Posts Tagged ‘eco-Marxism’

Topic Proposal: Social ecology and Eco-Marxism in Thoreau’s Walden and The Giving Tree by Shel Silverstein.

I want to write about how the social ecological and eco- marxism trope can be seen in “the Giving Tree” by Shel Silverstein and in Henry David Thoreau’s “Walden.”I am interested in writing about this topic because “The Giving Tree” by Shel Silverstein was the first children’s book that impacted my life in relation to learning how to treat my environment. Despite Thoreau’s “Walden” being a 19th century piece of literature it still relates to our contemporary culture because it addresses issues like exploiting land, how money plays a role in society and proposes a different kind of lifestyle, that of simplicity. Both of these literary piece although intended for different audiences and different time eras, grasp the nature of humankind and address it. In Thoreau’s “Walden” we can see how money plays a big role in society and we see this in the example of when he wants to build home or the reason why he went to live in the woods. Moreover, I want to focus on on how prosperity does not need to be simply monetary but also, living in peace with Nature. That is where Silverstein’s “The Giving Tree” comes in because the main character used the Tree his whole life and never returned anything to the Tree. Nature is presented as being innocent and constantly being robbed.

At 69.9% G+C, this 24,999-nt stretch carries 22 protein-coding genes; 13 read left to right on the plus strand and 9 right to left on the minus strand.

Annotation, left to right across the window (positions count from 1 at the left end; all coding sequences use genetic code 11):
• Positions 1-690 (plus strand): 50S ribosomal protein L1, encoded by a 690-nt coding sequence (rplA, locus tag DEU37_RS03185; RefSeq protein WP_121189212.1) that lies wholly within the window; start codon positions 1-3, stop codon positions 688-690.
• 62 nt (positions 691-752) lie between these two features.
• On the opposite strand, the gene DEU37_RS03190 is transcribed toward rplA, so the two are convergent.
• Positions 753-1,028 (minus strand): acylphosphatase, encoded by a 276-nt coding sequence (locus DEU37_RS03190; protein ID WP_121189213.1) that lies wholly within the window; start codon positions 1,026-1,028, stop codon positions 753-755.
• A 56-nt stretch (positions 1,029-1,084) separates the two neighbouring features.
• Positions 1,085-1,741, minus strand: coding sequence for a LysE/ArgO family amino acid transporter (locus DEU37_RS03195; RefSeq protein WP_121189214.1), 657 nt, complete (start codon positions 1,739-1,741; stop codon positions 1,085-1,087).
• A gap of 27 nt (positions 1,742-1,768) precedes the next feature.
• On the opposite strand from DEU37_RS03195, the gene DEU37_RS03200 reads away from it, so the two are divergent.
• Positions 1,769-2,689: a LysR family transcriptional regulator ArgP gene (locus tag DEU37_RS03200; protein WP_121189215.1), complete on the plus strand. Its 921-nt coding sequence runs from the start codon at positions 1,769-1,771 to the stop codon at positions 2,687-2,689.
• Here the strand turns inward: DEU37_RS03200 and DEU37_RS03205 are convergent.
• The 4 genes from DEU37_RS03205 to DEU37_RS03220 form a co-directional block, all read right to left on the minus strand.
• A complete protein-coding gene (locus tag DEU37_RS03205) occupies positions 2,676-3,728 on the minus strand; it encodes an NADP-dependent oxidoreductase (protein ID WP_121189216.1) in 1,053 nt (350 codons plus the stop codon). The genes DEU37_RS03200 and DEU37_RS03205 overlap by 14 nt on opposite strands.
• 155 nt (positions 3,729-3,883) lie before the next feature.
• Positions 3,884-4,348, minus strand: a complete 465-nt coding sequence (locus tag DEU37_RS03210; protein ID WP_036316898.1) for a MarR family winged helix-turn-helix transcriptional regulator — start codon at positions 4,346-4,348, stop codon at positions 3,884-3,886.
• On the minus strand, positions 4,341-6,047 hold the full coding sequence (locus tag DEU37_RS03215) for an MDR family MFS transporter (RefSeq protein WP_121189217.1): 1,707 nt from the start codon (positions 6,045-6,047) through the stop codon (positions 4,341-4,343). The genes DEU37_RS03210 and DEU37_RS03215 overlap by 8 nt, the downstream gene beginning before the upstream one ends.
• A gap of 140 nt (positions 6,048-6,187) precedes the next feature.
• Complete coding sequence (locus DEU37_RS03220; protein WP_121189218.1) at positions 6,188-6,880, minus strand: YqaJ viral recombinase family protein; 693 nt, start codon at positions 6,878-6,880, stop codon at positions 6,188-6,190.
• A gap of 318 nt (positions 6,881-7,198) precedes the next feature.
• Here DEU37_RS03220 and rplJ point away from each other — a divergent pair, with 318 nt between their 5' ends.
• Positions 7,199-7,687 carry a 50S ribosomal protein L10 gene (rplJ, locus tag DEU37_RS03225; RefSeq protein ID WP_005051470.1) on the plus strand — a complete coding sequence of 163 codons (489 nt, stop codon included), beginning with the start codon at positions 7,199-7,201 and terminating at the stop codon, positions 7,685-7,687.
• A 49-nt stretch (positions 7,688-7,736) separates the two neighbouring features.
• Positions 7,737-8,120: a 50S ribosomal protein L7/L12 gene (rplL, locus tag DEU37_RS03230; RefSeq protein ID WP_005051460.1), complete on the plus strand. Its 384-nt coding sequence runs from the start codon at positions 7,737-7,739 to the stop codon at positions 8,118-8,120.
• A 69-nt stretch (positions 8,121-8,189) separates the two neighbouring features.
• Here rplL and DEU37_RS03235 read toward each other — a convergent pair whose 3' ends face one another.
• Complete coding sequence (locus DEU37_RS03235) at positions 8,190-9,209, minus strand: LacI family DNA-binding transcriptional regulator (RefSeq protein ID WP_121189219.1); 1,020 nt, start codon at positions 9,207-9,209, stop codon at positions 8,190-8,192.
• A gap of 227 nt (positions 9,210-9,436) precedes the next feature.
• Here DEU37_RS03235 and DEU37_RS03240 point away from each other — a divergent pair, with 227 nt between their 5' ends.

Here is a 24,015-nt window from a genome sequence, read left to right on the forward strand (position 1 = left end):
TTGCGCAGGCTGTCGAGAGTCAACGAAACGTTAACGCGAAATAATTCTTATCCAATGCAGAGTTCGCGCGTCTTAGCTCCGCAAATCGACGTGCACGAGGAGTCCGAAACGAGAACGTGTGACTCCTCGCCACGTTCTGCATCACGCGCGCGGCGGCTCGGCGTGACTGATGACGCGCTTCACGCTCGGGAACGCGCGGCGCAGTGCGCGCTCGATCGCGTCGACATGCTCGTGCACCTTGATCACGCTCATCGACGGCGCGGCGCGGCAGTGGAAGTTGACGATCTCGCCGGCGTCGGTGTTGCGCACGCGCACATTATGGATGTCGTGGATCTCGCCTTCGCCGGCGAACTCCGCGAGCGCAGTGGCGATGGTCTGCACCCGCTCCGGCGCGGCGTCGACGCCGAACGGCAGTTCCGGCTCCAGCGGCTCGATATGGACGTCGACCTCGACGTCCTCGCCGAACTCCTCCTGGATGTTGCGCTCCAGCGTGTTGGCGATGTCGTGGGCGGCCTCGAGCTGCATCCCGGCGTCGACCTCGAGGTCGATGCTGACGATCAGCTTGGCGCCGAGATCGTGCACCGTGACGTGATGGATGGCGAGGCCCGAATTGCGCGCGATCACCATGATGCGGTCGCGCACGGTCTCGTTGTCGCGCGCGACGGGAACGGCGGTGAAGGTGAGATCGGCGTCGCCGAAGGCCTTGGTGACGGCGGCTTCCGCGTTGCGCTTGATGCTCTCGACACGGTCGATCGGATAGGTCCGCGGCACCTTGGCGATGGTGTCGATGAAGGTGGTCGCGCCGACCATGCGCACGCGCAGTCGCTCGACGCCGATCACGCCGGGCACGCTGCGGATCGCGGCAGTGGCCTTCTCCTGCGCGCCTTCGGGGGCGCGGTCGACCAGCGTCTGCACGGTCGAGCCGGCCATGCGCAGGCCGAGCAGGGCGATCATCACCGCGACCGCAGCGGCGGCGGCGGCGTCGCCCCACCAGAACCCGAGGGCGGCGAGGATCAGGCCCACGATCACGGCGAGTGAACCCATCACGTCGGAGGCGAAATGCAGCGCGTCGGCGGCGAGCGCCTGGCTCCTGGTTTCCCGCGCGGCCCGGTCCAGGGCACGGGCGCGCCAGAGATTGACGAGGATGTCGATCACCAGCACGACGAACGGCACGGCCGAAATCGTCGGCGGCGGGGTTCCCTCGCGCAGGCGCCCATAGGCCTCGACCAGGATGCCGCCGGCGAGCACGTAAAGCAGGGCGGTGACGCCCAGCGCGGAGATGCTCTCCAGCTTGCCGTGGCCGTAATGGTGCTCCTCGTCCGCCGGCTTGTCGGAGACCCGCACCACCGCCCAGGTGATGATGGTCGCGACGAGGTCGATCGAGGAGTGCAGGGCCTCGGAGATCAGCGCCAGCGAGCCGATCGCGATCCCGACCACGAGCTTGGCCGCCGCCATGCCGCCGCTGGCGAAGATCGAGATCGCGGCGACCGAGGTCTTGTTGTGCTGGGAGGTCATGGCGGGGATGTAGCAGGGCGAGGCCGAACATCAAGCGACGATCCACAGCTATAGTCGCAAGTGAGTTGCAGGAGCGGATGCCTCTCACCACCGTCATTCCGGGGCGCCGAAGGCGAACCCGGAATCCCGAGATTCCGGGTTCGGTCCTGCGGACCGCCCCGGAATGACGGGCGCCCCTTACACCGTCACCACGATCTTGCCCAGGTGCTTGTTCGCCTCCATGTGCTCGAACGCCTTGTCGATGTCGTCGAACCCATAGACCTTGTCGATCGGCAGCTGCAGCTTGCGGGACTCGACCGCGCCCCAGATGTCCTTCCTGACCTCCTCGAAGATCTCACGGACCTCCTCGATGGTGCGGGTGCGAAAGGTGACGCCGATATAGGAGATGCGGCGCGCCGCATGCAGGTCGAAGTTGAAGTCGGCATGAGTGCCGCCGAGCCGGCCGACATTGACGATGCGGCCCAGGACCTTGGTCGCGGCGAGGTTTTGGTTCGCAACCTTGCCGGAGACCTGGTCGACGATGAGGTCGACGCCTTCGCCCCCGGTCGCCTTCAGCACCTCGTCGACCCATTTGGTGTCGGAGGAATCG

Questions I want to focus on:
1. How is a form of economy presented in “The Giving Tree?” How does this relate to the form of economy presented in Walden?
2. How are eco sociology and eco marxism tropes presented in both “Walden and The Giving Tree?
3. Although “The Giving Tree” was intended for a children’s audience, how does this story appeal to eco critics?
4. In “Thoreau’s “Walden” does he appeal to ethos, pathos, or logos the most? Why?

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Group 2’s Third Blog Post

Henry David Thoreau (1817-1862) in June 1856 (...

Henry David Thoreau in June 1856, Aged 39. Image via Wikipedia

For this blog response, you have a few different writing options. Choose only ONE of these topics to write your response. Be sure to make it clear which question you chose in the subject line of your post. Remember, this blog response is for Group 2 only!